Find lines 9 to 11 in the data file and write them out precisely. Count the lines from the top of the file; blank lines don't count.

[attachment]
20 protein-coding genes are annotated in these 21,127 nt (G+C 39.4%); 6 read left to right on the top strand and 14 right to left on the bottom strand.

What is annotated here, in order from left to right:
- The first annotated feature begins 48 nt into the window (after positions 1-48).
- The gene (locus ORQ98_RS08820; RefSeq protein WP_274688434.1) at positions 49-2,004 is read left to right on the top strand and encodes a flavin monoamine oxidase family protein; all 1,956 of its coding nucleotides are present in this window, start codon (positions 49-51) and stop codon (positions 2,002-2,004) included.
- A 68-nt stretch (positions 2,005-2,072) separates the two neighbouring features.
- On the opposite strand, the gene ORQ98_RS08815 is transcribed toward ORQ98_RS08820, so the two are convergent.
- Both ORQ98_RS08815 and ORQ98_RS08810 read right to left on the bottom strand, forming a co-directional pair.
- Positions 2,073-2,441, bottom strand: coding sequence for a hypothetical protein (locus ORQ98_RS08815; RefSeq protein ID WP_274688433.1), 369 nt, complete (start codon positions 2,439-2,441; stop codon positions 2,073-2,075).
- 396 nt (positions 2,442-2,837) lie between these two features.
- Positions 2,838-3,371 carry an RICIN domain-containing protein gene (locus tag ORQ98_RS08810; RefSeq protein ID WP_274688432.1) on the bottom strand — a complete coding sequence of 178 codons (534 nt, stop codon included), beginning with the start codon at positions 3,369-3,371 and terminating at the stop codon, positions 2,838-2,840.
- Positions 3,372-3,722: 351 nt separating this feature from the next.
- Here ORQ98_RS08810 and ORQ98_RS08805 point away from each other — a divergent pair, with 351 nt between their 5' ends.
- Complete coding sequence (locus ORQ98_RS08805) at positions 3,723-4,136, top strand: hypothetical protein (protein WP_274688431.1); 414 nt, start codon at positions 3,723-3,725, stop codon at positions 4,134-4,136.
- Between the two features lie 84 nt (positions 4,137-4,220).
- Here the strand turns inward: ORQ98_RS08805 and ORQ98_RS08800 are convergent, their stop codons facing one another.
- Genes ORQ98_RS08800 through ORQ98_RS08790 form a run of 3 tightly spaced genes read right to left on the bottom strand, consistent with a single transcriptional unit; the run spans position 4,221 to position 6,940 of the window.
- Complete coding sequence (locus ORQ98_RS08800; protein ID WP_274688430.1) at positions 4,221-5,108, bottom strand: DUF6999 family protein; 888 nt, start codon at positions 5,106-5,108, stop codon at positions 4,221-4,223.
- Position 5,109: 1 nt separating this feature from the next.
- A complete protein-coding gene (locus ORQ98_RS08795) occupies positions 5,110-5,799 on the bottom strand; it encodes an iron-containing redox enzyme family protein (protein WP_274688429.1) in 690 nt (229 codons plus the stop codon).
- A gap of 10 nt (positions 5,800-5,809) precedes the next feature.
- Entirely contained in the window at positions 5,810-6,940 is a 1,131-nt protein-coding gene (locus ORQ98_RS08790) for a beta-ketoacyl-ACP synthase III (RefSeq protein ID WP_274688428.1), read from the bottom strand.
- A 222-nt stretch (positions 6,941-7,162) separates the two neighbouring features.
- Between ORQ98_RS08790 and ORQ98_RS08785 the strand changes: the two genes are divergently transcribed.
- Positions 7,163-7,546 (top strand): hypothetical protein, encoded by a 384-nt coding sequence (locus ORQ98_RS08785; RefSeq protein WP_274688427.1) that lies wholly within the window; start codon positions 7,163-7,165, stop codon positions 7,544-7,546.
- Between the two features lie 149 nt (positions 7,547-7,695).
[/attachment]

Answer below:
- 396 nt (positions 2,442-2,837) lie between these two features.
- Positions 2,838-3,371 carry an RICIN domain-containing protein gene (locus tag ORQ98_RS08810; RefSeq protein ID WP_274688432.1) on the bottom strand — a complete coding sequence of 178 codons (534 nt, stop codon included), beginning with the start codon at positions 3,369-3,371 and terminating at the stop codon, positions 2,838-2,840.
- Positions 3,372-3,722: 351 nt separating this feature from the next.